96/24 is close to, or maybe even the same as, the data rate of the original studio masters for this album - so with these we are getting the songs as close to studio quality as possible. The higher sampling rate allows very high, ultrasonic, frequencies to be accurately encoded and reproduced. While your ears can't directly hear them, audiophiles will tell you that being able to reproduce them - and allowing them to interact with the lower frequencies - does affect the final sound for the better. Your dog will definitely notice the difference.

 

CD works at 16 bit precision with 44.1kHz sampling - meaning that most modern studio recordings need to be downconverted before creating the CD, therefore losing some of the original quality. While I haven't heard or examined them, I would expect that the mp3's are originated from the CD master, so even before being turned into mp3's they're already losing some of their theoretical quality when compared with the flac files.

 

2. The FLAC encoding system used on the HD files is lossless. This is a system very similar to a .zip file - which reduces file size a bit without actually removing any of the original data. If you want you can extract the .flac file out into a .wav - and it will be an exact bit for bit copy of the original uncompressed source.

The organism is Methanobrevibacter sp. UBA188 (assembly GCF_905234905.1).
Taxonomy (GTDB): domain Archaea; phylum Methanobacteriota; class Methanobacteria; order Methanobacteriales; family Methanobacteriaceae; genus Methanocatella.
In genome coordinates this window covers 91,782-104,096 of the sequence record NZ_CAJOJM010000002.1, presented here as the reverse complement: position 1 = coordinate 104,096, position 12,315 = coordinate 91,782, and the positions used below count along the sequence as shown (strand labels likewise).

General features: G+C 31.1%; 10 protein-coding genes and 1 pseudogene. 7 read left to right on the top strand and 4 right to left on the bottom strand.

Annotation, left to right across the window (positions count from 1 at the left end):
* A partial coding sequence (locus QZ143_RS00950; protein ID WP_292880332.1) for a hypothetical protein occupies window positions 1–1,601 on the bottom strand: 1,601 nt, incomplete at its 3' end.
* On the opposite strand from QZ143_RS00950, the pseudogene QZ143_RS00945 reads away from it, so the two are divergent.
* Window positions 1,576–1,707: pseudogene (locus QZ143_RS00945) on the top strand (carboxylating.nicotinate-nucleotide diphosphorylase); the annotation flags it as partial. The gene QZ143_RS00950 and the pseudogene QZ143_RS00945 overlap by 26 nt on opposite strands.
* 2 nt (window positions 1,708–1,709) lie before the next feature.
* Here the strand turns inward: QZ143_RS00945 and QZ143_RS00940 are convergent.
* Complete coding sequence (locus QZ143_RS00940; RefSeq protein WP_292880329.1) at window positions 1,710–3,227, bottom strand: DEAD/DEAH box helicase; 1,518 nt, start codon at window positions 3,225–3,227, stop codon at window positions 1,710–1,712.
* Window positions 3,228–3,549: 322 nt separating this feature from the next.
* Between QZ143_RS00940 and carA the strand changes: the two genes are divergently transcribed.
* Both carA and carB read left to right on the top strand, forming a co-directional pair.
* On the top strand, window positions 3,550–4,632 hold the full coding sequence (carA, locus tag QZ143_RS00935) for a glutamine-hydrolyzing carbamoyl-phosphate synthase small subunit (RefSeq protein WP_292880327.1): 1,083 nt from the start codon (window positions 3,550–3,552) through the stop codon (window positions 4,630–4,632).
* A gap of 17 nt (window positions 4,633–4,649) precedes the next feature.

MP3 by contrast is what's known as a lossy compression system. This means that audio data is actively and selectively removed by the encoder in order to make the file smaller. The encoder will try to remove fine detail that it thinks your ears can't pick up (which is why these techniques are sometimes called "perceptual" coding - it removes data you can't perceive). However, the lower the bitrate, the more information has to be removed, and the more work the decoder has to do at the playback end, and so the more the playback begins to differ from the source, and, ultimately, the more chance there is of your ears hearing something "wrong". mp3 usually removes high frequency data first - because this is the stuff our ears have the most difficulty hearing. It also tends to cause dynamic range compression, and speaking of which...